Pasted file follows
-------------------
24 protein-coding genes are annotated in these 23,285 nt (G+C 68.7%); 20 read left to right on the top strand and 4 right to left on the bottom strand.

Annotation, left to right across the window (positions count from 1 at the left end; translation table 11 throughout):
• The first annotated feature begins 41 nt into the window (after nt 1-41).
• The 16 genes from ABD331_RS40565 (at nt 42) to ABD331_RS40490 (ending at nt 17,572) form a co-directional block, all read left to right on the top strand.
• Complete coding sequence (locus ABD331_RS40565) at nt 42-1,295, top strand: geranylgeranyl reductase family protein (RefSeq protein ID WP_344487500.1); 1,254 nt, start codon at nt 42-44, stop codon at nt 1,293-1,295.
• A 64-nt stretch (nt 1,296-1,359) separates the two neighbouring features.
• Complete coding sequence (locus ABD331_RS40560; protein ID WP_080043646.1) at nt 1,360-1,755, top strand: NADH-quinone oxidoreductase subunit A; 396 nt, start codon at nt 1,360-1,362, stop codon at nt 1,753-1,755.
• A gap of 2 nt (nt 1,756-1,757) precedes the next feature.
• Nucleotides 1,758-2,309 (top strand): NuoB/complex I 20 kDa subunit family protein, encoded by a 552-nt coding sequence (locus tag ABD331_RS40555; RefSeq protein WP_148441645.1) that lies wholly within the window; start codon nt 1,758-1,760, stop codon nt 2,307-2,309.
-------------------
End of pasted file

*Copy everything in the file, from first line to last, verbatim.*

24 protein-coding genes are annotated in these 23,285 nt (G+C 68.7%); 20 read left to right on the top strand and 4 right to left on the bottom strand.

Annotation, left to right across the window (positions count from 1 at the left end; translation table 11 throughout):
• The first annotated feature begins 41 nt into the window (after nt 1-41).
• The 16 genes from ABD331_RS40565 (at nt 42) to ABD331_RS40490 (ending at nt 17,572) form a co-directional block, all read left to right on the top strand.
• Complete coding sequence (locus ABD331_RS40565) at nt 42-1,295, top strand: geranylgeranyl reductase family protein (RefSeq protein ID WP_344487500.1); 1,254 nt, start codon at nt 42-44, stop codon at nt 1,293-1,295.
• A 64-nt stretch (nt 1,296-1,359) separates the two neighbouring features.
• Complete coding sequence (locus ABD331_RS40560; protein ID WP_080043646.1) at nt 1,360-1,755, top strand: NADH-quinone oxidoreductase subunit A; 396 nt, start codon at nt 1,360-1,362, stop codon at nt 1,753-1,755.
• A gap of 2 nt (nt 1,756-1,757) precedes the next feature.
• Nucleotides 1,758-2,309 (top strand): NuoB/complex I 20 kDa subunit family protein, encoded by a 552-nt coding sequence (locus tag ABD331_RS40555; RefSeq protein WP_148441645.1) that lies wholly within the window; start codon nt 1,758-1,760, stop codon nt 2,307-2,309.